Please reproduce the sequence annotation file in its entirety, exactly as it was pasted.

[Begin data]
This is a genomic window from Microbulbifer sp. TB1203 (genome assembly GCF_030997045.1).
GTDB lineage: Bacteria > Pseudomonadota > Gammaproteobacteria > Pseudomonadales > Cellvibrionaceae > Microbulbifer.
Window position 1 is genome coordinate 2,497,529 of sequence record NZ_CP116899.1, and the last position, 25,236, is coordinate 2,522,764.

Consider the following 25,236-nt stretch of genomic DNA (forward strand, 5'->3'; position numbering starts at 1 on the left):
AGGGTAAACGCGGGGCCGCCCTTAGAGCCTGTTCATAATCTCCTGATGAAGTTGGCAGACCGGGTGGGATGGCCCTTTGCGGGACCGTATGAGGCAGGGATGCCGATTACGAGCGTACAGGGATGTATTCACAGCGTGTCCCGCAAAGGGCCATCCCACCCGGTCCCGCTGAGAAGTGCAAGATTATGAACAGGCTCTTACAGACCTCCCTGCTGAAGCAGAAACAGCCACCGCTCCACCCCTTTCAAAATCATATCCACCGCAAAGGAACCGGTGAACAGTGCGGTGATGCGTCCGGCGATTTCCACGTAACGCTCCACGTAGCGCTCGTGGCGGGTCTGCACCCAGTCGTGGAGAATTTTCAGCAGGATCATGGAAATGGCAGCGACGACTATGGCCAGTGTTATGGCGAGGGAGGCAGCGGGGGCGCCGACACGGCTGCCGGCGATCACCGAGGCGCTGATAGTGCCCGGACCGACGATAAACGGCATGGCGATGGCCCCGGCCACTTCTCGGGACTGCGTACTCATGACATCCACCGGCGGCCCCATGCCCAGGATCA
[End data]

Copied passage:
This is a genomic window from Microbulbifer sp. TB1203 (genome assembly GCF_030997045.1).
GTDB lineage: Bacteria > Pseudomonadota > Gammaproteobacteria > Pseudomonadales > Cellvibrionaceae > Microbulbifer.
Window position 1 is genome coordinate 2,497,529 of sequence record NZ_CP116899.1, and the last position, 25,236, is coordinate 2,522,764.

Consider the following 25,236-nt stretch of genomic DNA (forward strand, 5'->3'; position numbering starts at 1 on the left):
AGGGTAAACGCGGGGCCGCCCTTAGAGCCTGTTCATAATCTCCTGATGAAGTTGGCAGACCGGGTGGGATGGCCCTTTGCGGGACCGTATGAGGCAGGGATGCCGATTACGAGCGTACAGGGATGTATTCACAGCGTGTCCCGCAAAGGGCCATCCCACCCGGTCCCGCTGAGAAGTGCAAGATTATGAACAGGCTCTTACAGACCTCCCTGCTGAAGCAGAAACAGCCACCGCTCCACCCCTTTCAAAATCATATCCACCGCAAAGGAACCGGTGAACAGTGCGGTGATGCGTCCGGCGATTTCCACGTAACGCTCCACGTAGCGCTCGTGGCGGGTCTGCACCCAGTCGTGGAGAATTTTCAGCAGGATCATGGAAATGGCAGCGACGACTATGGCCAGTGTTATGGCGAGGGAGGCAGCGGGGGCGCCGACACGGCTGCCGGCGATCACCGAGGCGCTGATAGTGCCCGGACCGACGATAAACGGCATGGCGATGGCCCCGGCCACTTCTCGGGACTGCGTACTCATGACATCCACCGGCGGCCCCATGCCCAGGATCA